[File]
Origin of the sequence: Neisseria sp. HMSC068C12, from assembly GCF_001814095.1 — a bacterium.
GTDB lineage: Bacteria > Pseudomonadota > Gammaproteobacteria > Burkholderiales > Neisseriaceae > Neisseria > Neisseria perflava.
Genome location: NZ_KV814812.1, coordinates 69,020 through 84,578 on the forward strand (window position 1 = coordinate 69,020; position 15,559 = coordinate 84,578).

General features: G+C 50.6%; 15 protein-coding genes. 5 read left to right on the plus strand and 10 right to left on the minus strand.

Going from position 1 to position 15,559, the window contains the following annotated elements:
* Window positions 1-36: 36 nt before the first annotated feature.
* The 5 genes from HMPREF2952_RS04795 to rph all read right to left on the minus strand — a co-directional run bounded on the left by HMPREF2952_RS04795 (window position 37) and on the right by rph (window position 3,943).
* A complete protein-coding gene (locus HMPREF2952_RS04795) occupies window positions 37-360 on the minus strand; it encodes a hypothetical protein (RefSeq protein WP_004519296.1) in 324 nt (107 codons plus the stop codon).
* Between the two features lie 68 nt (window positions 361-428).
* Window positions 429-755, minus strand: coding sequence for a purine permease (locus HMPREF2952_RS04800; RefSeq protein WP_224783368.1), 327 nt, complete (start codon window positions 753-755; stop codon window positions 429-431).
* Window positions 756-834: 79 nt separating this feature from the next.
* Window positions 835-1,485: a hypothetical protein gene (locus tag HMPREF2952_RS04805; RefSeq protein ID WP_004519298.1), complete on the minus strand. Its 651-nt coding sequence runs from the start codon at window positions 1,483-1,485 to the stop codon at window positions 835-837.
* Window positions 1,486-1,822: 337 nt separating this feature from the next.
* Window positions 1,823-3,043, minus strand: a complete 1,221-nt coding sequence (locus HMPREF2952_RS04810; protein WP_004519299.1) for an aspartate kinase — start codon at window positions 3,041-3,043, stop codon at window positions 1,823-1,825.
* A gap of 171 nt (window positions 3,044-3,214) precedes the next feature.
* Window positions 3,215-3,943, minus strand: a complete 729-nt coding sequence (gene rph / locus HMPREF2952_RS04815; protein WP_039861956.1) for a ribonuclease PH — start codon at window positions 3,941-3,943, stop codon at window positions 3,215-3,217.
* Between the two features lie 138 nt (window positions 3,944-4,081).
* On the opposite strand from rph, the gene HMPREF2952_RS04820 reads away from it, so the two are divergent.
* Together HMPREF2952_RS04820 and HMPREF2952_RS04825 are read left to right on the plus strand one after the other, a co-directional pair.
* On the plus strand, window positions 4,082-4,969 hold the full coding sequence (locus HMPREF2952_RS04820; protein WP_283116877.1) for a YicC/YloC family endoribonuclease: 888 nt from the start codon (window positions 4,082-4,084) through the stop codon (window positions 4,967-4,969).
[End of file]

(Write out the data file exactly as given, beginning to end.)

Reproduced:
Origin of the sequence: Neisseria sp. HMSC068C12, from assembly GCF_001814095.1 — a bacterium.
GTDB lineage: Bacteria > Pseudomonadota > Gammaproteobacteria > Burkholderiales > Neisseriaceae > Neisseria > Neisseria perflava.
Genome location: NZ_KV814812.1, coordinates 69,020 through 84,578 on the forward strand (window position 1 = coordinate 69,020; position 15,559 = coordinate 84,578).

General features: G+C 50.6%; 15 protein-coding genes. 5 read left to right on the plus strand and 10 right to left on the minus strand.

Going from position 1 to position 15,559, the window contains the following annotated elements:
* Window positions 1-36: 36 nt before the first annotated feature.
* The 5 genes from HMPREF2952_RS04795 to rph all read right to left on the minus strand — a co-directional run bounded on the left by HMPREF2952_RS04795 (window position 37) and on the right by rph (window position 3,943).
* A complete protein-coding gene (locus HMPREF2952_RS04795) occupies window positions 37-360 on the minus strand; it encodes a hypothetical protein (RefSeq protein WP_004519296.1) in 324 nt (107 codons plus the stop codon).
* Between the two features lie 68 nt (window positions 361-428).
* Window positions 429-755, minus strand: coding sequence for a purine permease (locus HMPREF2952_RS04800; RefSeq protein WP_224783368.1), 327 nt, complete (start codon window positions 753-755; stop codon window positions 429-431).
* Window positions 756-834: 79 nt separating this feature from the next.
* Window positions 835-1,485: a hypothetical protein gene (locus tag HMPREF2952_RS04805; RefSeq protein ID WP_004519298.1), complete on the minus strand. Its 651-nt coding sequence runs from the start codon at window positions 1,483-1,485 to the stop codon at window positions 835-837.
* Window positions 1,486-1,822: 337 nt separating this feature from the next.
* Window positions 1,823-3,043, minus strand: a complete 1,221-nt coding sequence (locus HMPREF2952_RS04810; protein WP_004519299.1) for an aspartate kinase — start codon at window positions 3,041-3,043, stop codon at window positions 1,823-1,825.
* A gap of 171 nt (window positions 3,044-3,214) precedes the next feature.
* Window positions 3,215-3,943, minus strand: a complete 729-nt coding sequence (gene rph / locus HMPREF2952_RS04815; protein WP_039861956.1) for a ribonuclease PH — start codon at window positions 3,941-3,943, stop codon at window positions 3,215-3,217.
* Between the two features lie 138 nt (window positions 3,944-4,081).
* On the opposite strand from rph, the gene HMPREF2952_RS04820 reads away from it, so the two are divergent.
* Together HMPREF2952_RS04820 and HMPREF2952_RS04825 are read left to right on the plus strand one after the other, a co-directional pair.
* On the plus strand, window positions 4,082-4,969 hold the full coding sequence (locus HMPREF2952_RS04820; protein WP_283116877.1) for a YicC/YloC family endoribonuclease: 888 nt from the start codon (window positions 4,082-4,084) through the stop codon (window positions 4,967-4,969).